Additionally, XBOX One’'s reveal, just two years after the launch of American Nightmare, targeted digital distribution. With the growth of Netflix in recent years, the growing importance of Steam as a platform for exposure and ebooks becoming more commonplace, even just in the past five years digital content has expanded how we play games and interact with the world. And between the launches of Alan Wake and American Nightmare, Remedy was already shaping up to tackle the digital market. They had split their company into two groups, one group focusing on the next AAA title, the other on mobile gaming.

    With American Nightmare, while it was released digitally on XBOX Live Arcade, it did eventually get a physical edition for the PC release in June 2012.
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    Poets of the Fall’'s Custom Song, Balance Slays the Demon, was Packed with Alan Wake References

    Poets of the Fall was formed in 2003, with their first song, Late Goodbye, created for Max Payne 2: The Fall of Max Payne. Since then, the band has contributed music for a number of Remedy titles including Death Rally (“Can You Hear Me”), Alan Wake (“War”), and American Nightmare (“The Happy Song”), in addition to recording custom songs as the in-game band, Old Gods of Asgard.

    In Alan Wake, Old Gods of Asgard was a rock band from the 1970s whose remaining members were now living in Dr Hartman’s clinic. In the game, Wake stumbles across two of their songs, Children of the Elder God, while on the Anderson Farm and The Poet and the Muse playing in the brothers’' home. After the events of the game, Barry became the band’s new agent and with them released their latest single, Balance Slays the Demon.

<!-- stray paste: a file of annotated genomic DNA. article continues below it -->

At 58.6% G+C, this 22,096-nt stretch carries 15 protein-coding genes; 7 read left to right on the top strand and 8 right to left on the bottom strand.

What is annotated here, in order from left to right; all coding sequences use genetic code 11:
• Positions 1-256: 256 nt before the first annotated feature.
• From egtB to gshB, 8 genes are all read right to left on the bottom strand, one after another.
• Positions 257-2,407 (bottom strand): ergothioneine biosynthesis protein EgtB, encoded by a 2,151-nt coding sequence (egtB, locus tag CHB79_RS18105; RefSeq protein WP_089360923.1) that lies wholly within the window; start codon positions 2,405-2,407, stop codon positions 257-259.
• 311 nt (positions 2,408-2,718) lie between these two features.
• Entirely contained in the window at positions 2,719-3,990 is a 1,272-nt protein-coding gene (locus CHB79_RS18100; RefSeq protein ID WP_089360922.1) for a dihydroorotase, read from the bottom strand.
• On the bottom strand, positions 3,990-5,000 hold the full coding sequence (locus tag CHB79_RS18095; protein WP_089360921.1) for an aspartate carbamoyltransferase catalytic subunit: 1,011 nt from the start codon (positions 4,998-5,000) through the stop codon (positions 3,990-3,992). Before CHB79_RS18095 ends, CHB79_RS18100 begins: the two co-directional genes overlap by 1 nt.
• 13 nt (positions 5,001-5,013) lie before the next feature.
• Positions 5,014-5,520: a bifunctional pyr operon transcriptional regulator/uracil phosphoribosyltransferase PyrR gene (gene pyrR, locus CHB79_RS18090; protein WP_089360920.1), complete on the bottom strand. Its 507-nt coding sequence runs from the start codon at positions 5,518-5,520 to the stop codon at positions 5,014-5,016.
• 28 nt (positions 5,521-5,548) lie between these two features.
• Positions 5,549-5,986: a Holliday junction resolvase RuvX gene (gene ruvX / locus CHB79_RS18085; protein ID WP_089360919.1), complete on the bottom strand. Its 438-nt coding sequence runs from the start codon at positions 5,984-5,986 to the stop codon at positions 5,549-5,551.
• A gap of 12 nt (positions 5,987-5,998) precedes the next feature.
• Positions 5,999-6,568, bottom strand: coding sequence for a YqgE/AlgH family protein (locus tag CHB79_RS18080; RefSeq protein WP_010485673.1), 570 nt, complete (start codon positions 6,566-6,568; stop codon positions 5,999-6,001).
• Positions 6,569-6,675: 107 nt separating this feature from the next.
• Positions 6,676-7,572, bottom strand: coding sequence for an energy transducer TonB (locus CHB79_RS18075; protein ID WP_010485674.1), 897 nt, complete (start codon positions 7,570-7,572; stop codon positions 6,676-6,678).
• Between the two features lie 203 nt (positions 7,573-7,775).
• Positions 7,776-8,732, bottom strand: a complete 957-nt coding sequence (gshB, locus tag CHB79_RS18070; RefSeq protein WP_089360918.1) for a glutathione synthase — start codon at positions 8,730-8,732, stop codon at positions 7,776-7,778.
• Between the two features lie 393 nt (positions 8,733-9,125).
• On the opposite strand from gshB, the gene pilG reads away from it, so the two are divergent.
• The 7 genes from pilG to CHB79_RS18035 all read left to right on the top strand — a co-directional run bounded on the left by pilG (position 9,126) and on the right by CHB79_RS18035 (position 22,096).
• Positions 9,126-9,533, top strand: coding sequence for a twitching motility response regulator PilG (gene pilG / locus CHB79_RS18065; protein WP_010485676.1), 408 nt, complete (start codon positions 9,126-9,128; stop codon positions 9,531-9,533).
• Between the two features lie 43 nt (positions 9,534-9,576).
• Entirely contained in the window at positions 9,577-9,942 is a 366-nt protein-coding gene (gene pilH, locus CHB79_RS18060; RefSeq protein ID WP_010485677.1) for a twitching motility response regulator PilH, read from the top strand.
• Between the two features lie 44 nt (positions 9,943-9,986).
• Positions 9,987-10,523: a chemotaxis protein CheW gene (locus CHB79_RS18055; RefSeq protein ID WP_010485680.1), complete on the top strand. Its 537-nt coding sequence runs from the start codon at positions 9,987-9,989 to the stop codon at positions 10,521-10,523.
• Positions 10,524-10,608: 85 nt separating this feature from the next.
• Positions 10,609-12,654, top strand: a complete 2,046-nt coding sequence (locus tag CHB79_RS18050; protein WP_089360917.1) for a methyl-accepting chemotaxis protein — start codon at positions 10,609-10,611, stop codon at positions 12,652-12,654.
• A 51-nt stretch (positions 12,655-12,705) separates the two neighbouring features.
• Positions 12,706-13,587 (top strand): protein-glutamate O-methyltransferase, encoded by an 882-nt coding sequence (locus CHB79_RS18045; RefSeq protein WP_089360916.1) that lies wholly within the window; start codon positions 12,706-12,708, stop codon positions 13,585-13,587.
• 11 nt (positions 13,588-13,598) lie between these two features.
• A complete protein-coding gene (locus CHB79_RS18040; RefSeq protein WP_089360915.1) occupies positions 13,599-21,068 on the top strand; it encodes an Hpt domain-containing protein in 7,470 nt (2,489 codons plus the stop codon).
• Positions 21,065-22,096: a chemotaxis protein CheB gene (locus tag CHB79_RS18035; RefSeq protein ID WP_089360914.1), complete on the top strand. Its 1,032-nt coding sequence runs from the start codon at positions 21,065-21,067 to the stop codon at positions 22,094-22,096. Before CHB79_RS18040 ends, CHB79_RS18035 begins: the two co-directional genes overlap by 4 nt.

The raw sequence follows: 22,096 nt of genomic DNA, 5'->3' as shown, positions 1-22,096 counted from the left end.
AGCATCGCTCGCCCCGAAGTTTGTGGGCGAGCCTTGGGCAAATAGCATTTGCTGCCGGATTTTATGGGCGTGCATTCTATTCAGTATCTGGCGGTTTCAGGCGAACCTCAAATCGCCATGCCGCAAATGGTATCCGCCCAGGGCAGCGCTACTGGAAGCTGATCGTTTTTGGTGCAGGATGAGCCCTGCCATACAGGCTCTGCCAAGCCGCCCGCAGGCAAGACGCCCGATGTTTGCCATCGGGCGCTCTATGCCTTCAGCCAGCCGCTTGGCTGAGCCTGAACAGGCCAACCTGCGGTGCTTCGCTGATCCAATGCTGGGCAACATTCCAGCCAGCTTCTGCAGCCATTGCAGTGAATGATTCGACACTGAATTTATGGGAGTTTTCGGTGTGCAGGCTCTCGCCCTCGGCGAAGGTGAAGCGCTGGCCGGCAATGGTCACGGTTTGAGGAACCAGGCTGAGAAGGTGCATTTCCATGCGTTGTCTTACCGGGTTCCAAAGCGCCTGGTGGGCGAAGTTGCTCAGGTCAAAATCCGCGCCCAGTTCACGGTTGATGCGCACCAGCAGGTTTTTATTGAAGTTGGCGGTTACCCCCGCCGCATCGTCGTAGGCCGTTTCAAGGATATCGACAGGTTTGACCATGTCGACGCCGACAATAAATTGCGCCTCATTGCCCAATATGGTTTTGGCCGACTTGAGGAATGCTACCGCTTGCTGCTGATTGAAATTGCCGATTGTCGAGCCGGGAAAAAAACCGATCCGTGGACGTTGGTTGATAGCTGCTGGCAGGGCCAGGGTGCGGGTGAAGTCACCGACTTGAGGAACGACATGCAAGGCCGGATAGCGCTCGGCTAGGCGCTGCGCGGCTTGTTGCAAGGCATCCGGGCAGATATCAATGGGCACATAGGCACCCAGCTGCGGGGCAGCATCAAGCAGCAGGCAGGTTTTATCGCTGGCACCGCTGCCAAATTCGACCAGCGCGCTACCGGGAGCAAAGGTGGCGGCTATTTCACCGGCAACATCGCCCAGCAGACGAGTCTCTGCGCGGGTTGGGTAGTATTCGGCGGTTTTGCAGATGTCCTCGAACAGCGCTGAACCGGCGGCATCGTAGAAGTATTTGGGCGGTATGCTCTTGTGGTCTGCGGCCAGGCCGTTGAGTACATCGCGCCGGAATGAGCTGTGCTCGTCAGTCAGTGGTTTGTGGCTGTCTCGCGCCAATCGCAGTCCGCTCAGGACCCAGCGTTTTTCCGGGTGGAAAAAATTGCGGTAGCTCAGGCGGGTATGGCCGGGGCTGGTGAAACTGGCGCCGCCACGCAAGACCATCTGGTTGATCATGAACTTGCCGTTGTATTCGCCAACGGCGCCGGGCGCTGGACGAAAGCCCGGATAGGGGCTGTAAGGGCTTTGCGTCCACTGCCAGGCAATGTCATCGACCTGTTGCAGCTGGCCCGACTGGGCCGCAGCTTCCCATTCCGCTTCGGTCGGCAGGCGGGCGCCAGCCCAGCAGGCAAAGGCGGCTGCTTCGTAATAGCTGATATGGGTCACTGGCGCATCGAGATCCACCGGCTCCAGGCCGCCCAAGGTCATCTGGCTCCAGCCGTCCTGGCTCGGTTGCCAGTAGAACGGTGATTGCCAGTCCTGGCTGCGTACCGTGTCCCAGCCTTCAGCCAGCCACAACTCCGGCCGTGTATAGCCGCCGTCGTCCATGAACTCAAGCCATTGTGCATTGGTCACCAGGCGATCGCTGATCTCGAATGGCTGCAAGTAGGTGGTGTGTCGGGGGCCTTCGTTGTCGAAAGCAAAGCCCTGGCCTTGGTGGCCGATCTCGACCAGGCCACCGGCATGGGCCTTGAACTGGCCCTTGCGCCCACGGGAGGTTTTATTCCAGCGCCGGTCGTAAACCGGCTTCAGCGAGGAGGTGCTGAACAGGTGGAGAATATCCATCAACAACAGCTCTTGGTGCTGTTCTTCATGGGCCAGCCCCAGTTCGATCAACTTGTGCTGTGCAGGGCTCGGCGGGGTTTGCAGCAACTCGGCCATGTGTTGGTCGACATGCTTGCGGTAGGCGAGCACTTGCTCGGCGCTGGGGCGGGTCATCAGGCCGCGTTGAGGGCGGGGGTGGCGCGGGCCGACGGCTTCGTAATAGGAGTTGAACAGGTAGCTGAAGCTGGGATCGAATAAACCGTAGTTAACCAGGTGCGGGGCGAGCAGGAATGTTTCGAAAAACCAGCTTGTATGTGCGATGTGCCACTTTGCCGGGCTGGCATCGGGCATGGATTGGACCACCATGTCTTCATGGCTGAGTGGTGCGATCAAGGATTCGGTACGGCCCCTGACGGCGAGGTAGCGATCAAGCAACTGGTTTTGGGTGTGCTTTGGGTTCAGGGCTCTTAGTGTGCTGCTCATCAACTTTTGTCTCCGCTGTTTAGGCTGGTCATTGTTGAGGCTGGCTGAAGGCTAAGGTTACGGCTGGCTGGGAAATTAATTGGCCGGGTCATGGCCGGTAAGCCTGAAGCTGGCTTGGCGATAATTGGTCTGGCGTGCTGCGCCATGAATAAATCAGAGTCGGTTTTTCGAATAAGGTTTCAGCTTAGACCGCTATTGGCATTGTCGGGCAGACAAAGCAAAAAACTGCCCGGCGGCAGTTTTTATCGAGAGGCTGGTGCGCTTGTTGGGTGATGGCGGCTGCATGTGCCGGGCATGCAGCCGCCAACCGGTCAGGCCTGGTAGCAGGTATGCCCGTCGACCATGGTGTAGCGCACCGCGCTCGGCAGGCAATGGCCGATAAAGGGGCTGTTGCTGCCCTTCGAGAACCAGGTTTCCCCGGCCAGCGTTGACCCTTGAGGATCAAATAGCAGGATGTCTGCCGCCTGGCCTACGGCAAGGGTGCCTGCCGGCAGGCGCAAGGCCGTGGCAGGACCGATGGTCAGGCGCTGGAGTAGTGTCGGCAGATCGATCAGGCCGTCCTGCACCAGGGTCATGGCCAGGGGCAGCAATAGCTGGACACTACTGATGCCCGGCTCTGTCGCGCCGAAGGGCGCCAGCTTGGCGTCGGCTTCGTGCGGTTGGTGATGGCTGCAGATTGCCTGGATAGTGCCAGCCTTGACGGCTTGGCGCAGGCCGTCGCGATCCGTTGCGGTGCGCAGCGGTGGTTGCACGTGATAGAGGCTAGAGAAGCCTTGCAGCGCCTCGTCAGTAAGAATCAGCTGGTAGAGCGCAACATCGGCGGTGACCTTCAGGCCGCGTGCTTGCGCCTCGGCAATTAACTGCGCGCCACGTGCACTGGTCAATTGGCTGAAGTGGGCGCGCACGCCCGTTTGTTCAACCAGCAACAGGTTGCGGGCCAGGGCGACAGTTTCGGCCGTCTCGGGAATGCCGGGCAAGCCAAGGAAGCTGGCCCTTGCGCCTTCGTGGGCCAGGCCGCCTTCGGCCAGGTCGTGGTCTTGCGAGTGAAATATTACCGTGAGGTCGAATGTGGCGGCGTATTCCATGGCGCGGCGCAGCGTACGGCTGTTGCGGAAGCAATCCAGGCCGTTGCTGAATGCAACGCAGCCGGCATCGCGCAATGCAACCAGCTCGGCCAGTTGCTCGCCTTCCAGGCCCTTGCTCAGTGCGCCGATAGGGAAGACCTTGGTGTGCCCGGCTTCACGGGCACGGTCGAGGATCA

Balance Slays the Demon is packed full of references to Wake’'s latest adventure speaking about a fight between light and darkness. “Balance” is also pronounced with an emphasis on the start of the word; "“bALANce”", which defeats the demon (also known as “Old Scratch” or in this case Mr Scratch). The song also features a phrase which had been reversed, “it will happen again, in another town, (a town) called Ordinary. And in late July, a new blog called “This House of Dreams” appeared online detailing a house move to Ordinary and featuring photographs of a newly discovered old shoebox filled with poems and photographs.

    You can check out the song on Spotify!



    Easter Egg: The Deer Story

    One of my favourite Easter Eggs in American Nightmare is The Deer Story. It can be pretty easy to miss, and for me I didn'’t catch it in the actual level but I noticed it was in the credits.

    The Deer Story can be found in the...

    Spoiler:


    The story is credited to Matthew Porretta, the voice of Alan Wake, who retold a situation he had faced while out jogging. Mikki expanded on the situation which led it to being included in the game soon after American Nightmare'’s launch, “"Matthew told it when he was in the recording booth, and it was awesome and creepy, and I said, "okay, that's gotta go in the game somehow." So we did that, and because it wasn't something written by us, we wanted to give him separate credit him for it".”

    You can listen to The Deer Story on YouTube!
    Last edited by Jaden; 02-23-2017, 01:52 PM.
    The Sudden Stop - Remedy Fansite

  • #2
    Wow, only 8 months to develop AWAN, I did not know that!
    I wonder how long we'll have to wait for P7...

    Anyway, I very much enjoyed reading it, thanks!
    I've put the Imagination in its Place.

    Comment


    • #3
      Five years, god damn. Let's just hope we can see the continuation to the story soon enough.
      AWAN sure is a polished game for just 8 months of development. So with a little math, we can calculate that AWAN began development around June 2011. Remedy has said that AW2 began development around the summer of 2010, which means that AW2 was in development for almost as long as AWAN, if not longer. If they worked that entire time on AW2 and not Quantum Break, that is.
      The "Alan Wake development history" fanatic strikes again!